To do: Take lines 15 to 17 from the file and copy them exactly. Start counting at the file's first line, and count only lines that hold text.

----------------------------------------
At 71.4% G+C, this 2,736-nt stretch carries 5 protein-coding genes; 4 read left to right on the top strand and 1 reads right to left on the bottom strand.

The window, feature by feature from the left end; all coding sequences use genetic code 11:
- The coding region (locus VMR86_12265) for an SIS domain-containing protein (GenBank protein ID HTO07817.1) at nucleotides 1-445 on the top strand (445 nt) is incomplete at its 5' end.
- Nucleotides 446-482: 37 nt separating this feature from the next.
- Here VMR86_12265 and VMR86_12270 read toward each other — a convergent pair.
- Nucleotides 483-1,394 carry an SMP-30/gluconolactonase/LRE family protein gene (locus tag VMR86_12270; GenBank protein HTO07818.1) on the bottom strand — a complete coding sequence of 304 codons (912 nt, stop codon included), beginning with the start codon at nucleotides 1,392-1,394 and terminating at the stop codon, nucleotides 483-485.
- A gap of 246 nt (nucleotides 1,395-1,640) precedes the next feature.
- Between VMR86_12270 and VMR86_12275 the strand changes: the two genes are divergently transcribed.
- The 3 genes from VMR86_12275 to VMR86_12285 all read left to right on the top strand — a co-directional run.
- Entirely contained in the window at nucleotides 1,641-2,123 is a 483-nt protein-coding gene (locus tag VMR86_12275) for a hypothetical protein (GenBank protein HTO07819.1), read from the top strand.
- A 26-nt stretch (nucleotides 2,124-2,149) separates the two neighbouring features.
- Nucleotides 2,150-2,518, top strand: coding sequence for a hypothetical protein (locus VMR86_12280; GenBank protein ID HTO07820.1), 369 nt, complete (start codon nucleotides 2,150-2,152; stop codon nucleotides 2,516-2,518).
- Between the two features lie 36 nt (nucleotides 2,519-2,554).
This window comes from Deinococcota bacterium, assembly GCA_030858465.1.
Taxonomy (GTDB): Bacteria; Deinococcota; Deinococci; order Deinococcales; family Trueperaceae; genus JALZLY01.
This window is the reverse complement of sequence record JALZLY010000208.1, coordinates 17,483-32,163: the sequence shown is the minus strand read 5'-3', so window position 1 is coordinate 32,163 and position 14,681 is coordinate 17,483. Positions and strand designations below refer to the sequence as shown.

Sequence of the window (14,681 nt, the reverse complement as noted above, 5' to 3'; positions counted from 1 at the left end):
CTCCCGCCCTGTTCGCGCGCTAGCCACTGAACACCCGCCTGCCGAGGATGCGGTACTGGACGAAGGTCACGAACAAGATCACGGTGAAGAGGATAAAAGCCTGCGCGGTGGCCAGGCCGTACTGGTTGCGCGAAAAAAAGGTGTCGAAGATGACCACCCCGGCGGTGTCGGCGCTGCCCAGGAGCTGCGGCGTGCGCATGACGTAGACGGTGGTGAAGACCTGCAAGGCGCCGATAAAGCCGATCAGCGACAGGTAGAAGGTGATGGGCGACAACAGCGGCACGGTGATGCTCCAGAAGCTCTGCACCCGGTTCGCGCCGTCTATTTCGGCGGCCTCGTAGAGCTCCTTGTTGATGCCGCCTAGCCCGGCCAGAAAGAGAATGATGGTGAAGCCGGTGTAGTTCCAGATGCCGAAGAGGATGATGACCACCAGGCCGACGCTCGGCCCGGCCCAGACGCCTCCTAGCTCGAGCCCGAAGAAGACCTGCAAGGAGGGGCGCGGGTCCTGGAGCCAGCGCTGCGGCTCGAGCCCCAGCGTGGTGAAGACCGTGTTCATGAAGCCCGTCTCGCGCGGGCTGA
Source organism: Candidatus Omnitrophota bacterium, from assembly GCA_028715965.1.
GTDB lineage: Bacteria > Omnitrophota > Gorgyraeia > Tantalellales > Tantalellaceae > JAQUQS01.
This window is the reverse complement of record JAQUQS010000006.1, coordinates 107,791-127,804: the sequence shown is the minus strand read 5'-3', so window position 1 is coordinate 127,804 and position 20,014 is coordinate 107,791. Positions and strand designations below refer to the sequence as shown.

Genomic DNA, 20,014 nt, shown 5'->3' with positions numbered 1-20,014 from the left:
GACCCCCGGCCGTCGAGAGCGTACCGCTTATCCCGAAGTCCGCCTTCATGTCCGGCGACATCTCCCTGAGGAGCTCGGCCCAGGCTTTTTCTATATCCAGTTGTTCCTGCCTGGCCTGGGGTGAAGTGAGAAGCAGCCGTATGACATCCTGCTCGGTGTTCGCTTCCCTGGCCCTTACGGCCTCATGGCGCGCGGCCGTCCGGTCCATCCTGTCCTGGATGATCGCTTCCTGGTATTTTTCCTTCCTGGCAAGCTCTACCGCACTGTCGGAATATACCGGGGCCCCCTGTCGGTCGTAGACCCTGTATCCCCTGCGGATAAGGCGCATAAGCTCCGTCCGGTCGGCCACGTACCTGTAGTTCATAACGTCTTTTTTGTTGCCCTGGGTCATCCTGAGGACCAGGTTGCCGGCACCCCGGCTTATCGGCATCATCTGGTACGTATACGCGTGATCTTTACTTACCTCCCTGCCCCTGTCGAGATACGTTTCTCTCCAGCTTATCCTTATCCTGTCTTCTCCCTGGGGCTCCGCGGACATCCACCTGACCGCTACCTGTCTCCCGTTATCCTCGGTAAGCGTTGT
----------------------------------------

Taxonomy (GTDB): Bacteria; Deinococcota; Deinococci; order Deinococcales; family Trueperaceae; genus JALZLY01.
This window is the reverse complement of sequence record JALZLY010000208.1, coordinates 17,483-32,163: the sequence shown is the minus strand read 5'-3', so window position 1 is coordinate 32,163 and position 14,681 is coordinate 17,483. Positions and strand designations below refer to the sequence as shown.

Sequence of the window (14,681 nt, the reverse complement as noted above, 5' to 3'; positions counted from 1 at the left end):